Kiran Ahluwalia has previously performed in Mazzoleni Concert Hall and made her Koerner Hall debut on January 22, 2011.
When did you start working on Sanata: Stillness?
I started working on the album pretty much as soon I was finished the last one three years ago. Composing is a way that I release my own emotions that are tangled up inside so I pretty much am composing even if I just finished an album!
Who writes the lyrics of your songs? If it’s you, what events inspire you to write songs? If others do, how do you select the lyrics you will choose for your album?
On this album Sanata : Stillness I’ve written most of the songs myself – words and music.
My inspiration comes from what I am personally feeling — challenges in my personal life or challenges in the world at large that resonate with me. One of the songs on this album is Tamana and it’s a song about female sexuality. It’s about finding and unlocking female desire and parading it like a crown on your head. Even with all our gender equality, society still has different expectations for women and how they show their sexual desire. Women themselves have different and often unforgiving expectations of other women in terms of exhibiting sexuality. At first I thought I felt this way because of my more conservative Indian upbringing but as I spoke with other women I saw that this is a feeling that exists across ethnicities – and age groups. It may take different shapes but feeling ok with connecting with another human being in a physical way and not feeling guilty is a problem unique to being a women.
None of this is new to feminist thinking but I’m finally at an age where I am comfortable enough to write and sing about it. My favourite line of the song is “How can I reveal my cure – it is to throw away all shame”.
Which is your favourite soundtrack from Sanata: Stillness and why?
Well, I have a lot of favourites – Tamana which I talk about above is a favourite. Another is Jaane Na; We’re all familiar with external enemies — of war, office politics, social gossip and family politics. This song is about an internal enemy – it is about that self-sabotaging part of our brain – that we all have. The song is about fighting a civil war with yourself – and winning. It’s about that room in your mind that has a sign that says, ‘Do not enter’- and entering it and finding all sorts of horrific things – and dealing with them.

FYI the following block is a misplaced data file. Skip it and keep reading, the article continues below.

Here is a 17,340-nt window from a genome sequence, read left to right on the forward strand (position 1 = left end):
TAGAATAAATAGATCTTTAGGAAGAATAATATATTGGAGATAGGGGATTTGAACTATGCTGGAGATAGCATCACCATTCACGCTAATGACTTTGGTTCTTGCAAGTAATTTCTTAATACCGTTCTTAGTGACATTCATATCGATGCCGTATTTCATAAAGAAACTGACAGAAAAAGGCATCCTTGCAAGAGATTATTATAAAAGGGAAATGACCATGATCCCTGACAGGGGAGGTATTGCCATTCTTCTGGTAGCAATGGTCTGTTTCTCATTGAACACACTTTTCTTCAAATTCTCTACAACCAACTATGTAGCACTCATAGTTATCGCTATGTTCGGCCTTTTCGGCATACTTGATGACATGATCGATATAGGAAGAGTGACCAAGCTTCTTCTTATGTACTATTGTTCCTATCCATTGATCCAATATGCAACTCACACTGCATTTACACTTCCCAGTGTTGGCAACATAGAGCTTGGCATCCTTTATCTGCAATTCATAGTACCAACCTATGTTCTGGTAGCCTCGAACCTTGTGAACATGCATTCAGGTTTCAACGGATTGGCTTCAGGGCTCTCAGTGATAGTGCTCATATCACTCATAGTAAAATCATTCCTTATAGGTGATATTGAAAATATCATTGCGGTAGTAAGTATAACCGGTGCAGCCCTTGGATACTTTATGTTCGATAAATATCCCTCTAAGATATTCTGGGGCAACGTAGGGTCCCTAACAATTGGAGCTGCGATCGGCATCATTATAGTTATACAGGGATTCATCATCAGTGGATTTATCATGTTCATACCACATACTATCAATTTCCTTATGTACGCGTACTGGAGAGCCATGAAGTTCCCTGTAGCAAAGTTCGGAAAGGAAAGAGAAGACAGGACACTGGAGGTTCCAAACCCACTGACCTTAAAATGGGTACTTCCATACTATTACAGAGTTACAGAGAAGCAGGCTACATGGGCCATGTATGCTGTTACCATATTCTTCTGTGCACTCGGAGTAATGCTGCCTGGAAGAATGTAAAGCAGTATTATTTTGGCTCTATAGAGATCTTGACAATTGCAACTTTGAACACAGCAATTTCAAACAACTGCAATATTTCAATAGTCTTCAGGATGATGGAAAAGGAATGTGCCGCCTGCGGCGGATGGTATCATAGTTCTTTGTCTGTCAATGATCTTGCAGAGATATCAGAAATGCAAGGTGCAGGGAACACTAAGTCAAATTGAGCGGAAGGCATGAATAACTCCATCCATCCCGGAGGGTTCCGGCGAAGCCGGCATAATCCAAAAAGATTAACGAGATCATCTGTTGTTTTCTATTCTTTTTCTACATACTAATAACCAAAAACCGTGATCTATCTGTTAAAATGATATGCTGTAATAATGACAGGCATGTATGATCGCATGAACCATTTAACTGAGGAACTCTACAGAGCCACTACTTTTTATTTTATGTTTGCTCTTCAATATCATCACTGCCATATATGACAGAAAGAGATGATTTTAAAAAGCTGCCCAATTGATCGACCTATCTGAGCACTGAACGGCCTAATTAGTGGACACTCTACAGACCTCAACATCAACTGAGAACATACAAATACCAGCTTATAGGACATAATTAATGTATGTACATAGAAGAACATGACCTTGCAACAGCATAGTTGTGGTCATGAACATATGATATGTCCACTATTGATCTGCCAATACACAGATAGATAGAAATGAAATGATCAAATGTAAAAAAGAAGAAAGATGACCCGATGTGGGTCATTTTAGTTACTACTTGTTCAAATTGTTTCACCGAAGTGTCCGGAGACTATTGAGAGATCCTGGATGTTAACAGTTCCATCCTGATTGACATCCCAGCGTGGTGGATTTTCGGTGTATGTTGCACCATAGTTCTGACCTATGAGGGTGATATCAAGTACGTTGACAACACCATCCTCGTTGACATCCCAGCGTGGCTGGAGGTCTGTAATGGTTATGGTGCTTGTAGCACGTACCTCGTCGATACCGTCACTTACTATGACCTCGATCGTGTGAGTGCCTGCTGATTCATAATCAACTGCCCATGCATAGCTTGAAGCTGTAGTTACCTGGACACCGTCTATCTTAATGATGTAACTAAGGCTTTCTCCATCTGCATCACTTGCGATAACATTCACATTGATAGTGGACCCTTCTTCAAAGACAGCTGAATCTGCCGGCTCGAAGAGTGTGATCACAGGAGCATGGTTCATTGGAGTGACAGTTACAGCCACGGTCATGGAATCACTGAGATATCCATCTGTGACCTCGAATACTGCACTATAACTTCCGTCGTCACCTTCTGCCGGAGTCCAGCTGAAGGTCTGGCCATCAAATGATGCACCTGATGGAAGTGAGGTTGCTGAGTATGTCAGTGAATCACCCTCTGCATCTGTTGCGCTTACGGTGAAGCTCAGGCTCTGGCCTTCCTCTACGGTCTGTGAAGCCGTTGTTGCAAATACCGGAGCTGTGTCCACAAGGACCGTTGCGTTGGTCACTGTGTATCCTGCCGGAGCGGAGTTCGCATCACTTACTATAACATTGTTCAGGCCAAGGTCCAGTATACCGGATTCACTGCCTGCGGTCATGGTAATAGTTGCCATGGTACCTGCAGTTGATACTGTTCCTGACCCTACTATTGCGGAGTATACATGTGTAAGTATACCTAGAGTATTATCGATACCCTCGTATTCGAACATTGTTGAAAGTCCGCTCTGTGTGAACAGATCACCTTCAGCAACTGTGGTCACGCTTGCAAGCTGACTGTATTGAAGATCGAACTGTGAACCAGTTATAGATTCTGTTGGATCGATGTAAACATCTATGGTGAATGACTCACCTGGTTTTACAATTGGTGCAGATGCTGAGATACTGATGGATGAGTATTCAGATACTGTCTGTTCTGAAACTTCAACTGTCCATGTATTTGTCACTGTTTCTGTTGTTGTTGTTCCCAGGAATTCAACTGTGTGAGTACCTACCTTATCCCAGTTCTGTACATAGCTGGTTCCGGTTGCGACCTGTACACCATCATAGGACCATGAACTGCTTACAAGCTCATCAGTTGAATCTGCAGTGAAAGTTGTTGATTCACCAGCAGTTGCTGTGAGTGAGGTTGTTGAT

You’ve been involved in many collaborations with other artists (from Qawaalis to music from Mali). Which one of these have been most memorable and why?
They have all been great – but the collaborations that stuck with me the most are the ones I started with my jazz/world guitarist and life partner – Rez Abbasi – and also the collaborations with Tuareg musicians from the African Sahara. Both of these are present in my new compositions and my music is a hybrid of these things.
Are there any plans to release a single or an album in a language other than Hindi or Punjabi?
Maybe — not sure yet.
You were born in India but raised in Canada and now you are living in New York City. How has each place influenced your music?
I divide my time between Toronto and New York City. I’ve always lived in big cities – even in India and this has influenced me because I have always been able to see a lot of live music – not just Indian music but music of other genres. This has contributed to my evolution as an artist who likes to incorporates styles outside my own Indian musical upbringing.
What are you working on these days?
Right now I am working on the release of the new album — I am in the middle of the Canadian CD release Tour – the CD release concerts will carry on into the next year in the USA and in Europe.
Your role model?
My friend Sukti Dhital – she started a non profit to fight for the human rights of the adivasi population and women’s health rights in Assam
Your biggest strength?
Your worst fear?
Losing my partner Rez and laryngitis
What’s on your bedside table?
Books – right now I’m reading a Hindi book of amazing short stories by Kishore Choudhary
Your favourite singer?
Hard to choose just one – ghazal singer Jagjit Singh is the person
Describe yourself in one word.